Bouncing back with Garba after a long COVID hiatus

By Indira Laisram
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Pic supplied

Brisbane-based Darshna Patel hails from Vadodara in Gujarat, which set a Guinness World Record in 2017 for a synchronised Garba dancing of 40,000 people in a single venue. Of course, Patel is not looking to replicate the same feat here in Australia but with three big events coming up in Brisbane, Melbourne and Sydney, it is an exciting time for the community.

“Bouncing back from COVID, this is like the first holiday feeling. We are looking forward to this community gathering. After a long time, this is a cultural comeback to the normal times, hopefully,” says Patel, who is organising one of the biggest Garba events this August.

Achal Mehta, a much-celebrated singer in Garba—Raas and Sugam Sangeet—will be touring Australia with a team of six members from his Rishabh Group to liven up the Garba festival. Mehta has always been a guest of the Indian community in the past too. Interestingly, the Rishabh Group is well-known for performing their own self written and self-composed Garba sangeet for music lovers.

Achal Mehta // Pic supplied

Explaining the significance of the Garba dance, Patel says it honours womanhood, celebrate fertility and the victory of Goddess Durga over the demon Mahisasur in a battle which lasted nine days—exactly the same amount of period the Garba festival is celebrated for. In Gujarat, the dances customarily mark a girl’s first menstrual cycle and, later, her impending marriage.

“It is a religious story that inspires me as it is essentially about women empowerment which is a part of our culture,” says Patel, whose event company SY Events is behind the project.

Pic supplied

“We haven’t had an event for more than two years, so we wanted to bring that celebration back to the community. It is also about welcoming local Australians to see what we have to offer culturally. which will help us bring closer with each other. We have Greek and other community festivals in Australia, similarly this is a representation of the Indian community. They get to see our background and what we have to share. Even for children, this creates a great awareness of culture.”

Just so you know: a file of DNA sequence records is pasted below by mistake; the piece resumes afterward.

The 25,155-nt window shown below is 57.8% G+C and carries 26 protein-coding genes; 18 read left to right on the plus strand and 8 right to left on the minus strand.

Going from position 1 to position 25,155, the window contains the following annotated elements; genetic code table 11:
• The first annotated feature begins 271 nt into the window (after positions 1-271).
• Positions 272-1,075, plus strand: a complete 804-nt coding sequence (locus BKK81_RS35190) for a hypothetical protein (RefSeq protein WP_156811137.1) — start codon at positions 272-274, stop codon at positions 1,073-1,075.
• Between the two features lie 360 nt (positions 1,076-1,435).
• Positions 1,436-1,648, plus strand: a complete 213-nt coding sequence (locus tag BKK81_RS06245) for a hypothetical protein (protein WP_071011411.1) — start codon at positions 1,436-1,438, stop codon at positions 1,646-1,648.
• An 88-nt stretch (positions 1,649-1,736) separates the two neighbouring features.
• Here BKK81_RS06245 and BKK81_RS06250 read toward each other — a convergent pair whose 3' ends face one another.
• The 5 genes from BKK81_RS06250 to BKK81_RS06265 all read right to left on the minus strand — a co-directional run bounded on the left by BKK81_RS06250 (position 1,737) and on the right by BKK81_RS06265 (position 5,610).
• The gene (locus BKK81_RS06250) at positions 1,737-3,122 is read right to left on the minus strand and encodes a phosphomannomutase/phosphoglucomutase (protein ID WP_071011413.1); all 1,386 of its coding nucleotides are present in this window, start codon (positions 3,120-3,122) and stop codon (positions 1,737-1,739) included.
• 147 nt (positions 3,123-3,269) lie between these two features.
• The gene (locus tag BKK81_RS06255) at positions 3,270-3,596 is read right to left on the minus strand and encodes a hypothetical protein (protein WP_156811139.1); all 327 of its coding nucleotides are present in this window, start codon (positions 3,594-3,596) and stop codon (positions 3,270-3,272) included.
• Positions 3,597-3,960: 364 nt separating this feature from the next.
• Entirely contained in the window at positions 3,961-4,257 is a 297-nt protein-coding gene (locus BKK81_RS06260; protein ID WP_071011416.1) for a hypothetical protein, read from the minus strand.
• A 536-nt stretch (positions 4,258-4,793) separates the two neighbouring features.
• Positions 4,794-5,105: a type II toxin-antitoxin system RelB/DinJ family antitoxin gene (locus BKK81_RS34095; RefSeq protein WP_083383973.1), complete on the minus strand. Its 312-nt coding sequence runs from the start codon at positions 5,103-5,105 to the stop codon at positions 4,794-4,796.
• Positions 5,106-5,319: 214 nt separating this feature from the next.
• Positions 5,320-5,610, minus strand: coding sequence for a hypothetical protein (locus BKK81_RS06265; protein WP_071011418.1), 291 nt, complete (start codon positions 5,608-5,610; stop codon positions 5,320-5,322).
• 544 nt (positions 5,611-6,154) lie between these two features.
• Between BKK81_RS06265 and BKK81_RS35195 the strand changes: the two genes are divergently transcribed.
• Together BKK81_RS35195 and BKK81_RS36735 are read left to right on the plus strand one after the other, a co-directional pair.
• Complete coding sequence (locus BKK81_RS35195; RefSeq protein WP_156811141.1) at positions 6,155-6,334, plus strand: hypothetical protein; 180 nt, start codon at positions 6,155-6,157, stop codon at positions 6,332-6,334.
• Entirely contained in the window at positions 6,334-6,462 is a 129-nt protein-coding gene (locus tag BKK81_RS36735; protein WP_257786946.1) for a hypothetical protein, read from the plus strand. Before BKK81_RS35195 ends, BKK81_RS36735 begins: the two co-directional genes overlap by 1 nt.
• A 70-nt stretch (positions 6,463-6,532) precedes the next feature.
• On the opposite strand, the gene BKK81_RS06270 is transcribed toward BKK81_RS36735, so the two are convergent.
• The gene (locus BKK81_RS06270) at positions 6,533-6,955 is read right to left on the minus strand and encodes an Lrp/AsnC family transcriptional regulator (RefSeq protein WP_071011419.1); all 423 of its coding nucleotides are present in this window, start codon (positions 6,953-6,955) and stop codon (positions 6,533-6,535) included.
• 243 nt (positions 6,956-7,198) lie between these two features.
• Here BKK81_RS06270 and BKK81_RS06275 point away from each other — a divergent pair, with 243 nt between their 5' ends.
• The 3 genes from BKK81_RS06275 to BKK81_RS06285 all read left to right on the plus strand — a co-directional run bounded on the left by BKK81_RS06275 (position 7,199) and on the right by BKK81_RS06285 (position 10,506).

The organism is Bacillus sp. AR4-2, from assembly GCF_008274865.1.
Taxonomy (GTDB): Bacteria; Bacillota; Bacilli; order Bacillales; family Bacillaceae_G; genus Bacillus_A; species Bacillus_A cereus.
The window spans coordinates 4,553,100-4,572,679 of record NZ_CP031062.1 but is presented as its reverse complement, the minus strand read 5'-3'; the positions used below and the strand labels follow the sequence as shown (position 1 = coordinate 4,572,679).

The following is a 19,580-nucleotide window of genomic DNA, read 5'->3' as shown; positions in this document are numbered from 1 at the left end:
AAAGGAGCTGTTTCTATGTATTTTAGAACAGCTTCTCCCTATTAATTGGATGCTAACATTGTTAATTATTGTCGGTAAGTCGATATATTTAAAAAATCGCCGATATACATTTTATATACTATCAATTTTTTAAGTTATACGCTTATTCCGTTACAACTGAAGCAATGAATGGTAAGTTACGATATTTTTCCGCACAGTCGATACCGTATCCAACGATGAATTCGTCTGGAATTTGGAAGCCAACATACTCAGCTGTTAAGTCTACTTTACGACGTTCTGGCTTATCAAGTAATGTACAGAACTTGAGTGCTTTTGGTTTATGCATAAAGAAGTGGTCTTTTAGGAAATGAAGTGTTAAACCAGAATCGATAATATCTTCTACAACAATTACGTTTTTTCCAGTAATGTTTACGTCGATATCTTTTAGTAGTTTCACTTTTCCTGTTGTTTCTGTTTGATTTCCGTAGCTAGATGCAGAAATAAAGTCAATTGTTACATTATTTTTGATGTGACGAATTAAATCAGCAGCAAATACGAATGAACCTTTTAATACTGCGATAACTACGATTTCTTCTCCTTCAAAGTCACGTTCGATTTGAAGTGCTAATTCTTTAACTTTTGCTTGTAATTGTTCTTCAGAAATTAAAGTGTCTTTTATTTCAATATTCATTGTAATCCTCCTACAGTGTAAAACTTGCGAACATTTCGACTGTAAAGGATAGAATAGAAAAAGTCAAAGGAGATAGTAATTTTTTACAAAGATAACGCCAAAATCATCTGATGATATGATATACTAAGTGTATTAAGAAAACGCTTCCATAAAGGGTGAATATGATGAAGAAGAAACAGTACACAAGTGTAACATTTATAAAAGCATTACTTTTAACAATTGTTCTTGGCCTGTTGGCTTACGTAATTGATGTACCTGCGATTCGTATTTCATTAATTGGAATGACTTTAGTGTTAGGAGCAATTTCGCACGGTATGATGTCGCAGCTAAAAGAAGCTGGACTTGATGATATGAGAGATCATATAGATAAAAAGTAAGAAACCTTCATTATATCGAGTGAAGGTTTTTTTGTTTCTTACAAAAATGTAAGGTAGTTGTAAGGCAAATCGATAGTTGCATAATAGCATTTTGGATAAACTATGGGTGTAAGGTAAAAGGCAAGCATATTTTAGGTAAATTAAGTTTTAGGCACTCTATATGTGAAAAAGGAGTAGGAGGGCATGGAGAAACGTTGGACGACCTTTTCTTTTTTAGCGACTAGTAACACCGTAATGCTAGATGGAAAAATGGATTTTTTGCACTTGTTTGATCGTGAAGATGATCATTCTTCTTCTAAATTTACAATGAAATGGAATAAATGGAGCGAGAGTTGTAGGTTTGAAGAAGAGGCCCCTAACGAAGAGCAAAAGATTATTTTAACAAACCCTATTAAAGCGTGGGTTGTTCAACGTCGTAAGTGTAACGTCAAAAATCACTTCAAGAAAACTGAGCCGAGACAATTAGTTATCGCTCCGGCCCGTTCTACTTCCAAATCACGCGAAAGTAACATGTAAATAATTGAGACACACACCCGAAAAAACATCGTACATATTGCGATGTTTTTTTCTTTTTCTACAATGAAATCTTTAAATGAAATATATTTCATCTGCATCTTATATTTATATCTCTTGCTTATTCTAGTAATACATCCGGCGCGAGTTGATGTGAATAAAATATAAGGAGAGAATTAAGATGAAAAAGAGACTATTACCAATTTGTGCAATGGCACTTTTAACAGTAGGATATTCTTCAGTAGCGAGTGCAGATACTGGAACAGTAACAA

In keeping with COVIDSafe plans, the venues chosen for the events are Council approved with COVID policies in place. That means the Melbourne and Sydney venues, which can hold up to, say, 6,000 people, will halve its capacity to 3,000 so people can have enough space.

Darshna Patel // Pic supplied

“We will have a counter for sanitisers, mask distribution and a First Aid Officer available. We will advise our guests to stay at home if they feel unwell and we will reimburse their tickets. So those are the steps we are taking to ensure the best safe practices,” says Patel.

While excited and stressed at the same time, Patel is grateful that the community and other organisations are coming forward with support. “Everyone is so involved, and it is very encouraging that we have sold 20-30 per cent of tickets, normally people buy tickets closer to the event,” she says.

Truly, the Garba is a breathtaking celebration and display of colour, culture and traditions with everyone streaming off into a synchronised dance.

The pandemic’s upheaval had affected community life. “Now is the time to be safe and yet enjoy what we took for granted for so long,” sums up Patel.

Dates & Venues

  • Brisbane         6th August @ Beenleigh Event Centre
  • Melbourne      12th August @ West gate Indoor Sports
  • Sydney           14th August @ PCYC Hawkesbury Basketball Court

Click here for tickets


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